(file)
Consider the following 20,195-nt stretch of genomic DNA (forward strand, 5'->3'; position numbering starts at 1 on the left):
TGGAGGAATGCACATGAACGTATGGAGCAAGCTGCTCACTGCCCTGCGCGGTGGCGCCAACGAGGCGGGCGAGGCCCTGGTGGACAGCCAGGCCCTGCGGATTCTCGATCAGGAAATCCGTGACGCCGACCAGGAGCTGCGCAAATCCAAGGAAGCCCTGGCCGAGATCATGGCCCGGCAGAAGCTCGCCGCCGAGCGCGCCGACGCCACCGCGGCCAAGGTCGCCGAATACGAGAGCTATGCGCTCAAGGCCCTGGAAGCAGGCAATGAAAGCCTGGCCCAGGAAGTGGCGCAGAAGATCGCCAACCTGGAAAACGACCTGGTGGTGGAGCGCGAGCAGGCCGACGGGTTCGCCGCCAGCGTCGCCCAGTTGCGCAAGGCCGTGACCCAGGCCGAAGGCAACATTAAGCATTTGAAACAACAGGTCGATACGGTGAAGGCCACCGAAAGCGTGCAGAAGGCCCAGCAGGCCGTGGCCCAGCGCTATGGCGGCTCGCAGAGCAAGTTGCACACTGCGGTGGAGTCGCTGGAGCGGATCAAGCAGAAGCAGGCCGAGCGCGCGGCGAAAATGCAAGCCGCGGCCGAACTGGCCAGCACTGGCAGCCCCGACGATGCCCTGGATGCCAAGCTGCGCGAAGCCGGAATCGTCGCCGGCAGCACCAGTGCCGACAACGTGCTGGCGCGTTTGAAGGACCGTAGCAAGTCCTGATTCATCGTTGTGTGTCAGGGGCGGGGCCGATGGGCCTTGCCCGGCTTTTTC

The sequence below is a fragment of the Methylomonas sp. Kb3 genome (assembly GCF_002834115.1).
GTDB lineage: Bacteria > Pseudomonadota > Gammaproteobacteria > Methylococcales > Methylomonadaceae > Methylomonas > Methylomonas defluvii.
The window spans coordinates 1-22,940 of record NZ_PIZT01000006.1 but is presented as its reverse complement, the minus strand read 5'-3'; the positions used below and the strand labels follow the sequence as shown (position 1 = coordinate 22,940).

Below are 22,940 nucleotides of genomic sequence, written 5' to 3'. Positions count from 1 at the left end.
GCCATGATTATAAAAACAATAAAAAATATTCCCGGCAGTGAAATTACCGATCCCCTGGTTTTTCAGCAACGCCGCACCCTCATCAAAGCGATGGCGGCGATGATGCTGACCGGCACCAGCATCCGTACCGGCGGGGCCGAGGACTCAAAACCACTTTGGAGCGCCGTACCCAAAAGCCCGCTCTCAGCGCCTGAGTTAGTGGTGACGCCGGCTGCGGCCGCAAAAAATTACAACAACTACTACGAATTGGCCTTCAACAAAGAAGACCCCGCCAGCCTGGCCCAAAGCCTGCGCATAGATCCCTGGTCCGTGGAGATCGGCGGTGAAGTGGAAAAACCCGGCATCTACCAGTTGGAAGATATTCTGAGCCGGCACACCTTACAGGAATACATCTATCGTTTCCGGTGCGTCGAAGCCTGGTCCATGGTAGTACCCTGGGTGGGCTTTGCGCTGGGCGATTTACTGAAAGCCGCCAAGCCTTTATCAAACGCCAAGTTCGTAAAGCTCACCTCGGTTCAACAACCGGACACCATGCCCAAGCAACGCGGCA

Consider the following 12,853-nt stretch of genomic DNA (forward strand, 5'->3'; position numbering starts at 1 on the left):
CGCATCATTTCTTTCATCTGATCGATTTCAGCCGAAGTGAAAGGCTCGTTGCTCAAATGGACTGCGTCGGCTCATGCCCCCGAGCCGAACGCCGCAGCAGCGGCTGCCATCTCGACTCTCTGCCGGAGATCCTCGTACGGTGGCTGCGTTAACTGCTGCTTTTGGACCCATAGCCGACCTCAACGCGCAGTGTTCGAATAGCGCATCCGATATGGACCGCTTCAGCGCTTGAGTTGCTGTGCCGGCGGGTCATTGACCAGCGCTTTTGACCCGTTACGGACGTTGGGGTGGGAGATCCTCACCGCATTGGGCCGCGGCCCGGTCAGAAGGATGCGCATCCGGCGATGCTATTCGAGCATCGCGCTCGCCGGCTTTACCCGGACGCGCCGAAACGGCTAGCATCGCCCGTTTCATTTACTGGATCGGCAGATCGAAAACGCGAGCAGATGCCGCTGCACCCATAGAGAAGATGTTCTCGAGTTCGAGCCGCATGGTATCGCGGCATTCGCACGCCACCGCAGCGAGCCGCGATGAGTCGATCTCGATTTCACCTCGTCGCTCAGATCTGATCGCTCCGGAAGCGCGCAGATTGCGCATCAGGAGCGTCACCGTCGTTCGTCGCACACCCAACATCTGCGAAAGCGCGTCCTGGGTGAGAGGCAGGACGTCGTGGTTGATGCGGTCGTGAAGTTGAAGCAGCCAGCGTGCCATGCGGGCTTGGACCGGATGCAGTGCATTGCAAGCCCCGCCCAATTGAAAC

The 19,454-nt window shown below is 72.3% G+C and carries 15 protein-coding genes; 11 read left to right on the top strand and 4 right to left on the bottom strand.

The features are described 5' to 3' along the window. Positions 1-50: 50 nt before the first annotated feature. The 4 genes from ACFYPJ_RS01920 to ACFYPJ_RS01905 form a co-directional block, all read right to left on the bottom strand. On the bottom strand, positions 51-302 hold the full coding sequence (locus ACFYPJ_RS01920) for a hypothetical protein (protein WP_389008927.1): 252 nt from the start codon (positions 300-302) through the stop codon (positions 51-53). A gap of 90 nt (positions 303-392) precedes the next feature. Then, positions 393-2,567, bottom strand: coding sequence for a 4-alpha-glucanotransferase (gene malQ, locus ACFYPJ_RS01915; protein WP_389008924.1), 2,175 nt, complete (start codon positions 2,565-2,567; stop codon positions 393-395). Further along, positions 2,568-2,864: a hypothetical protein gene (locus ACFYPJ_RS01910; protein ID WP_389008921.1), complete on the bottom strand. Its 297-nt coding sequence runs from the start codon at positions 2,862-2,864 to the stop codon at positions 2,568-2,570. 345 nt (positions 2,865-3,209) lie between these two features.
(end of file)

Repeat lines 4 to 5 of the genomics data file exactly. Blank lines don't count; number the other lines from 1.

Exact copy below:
GTDB lineage: Bacteria > Pseudomonadota > Gammaproteobacteria > Methylococcales > Methylomonadaceae > Methylomonas > Methylomonas defluvii.
The window spans coordinates 1-22,940 of record NZ_PIZT01000006.1 but is presented as its reverse complement, the minus strand read 5'-3'; the positions used below and the strand labels follow the sequence as shown (position 1 = coordinate 22,940).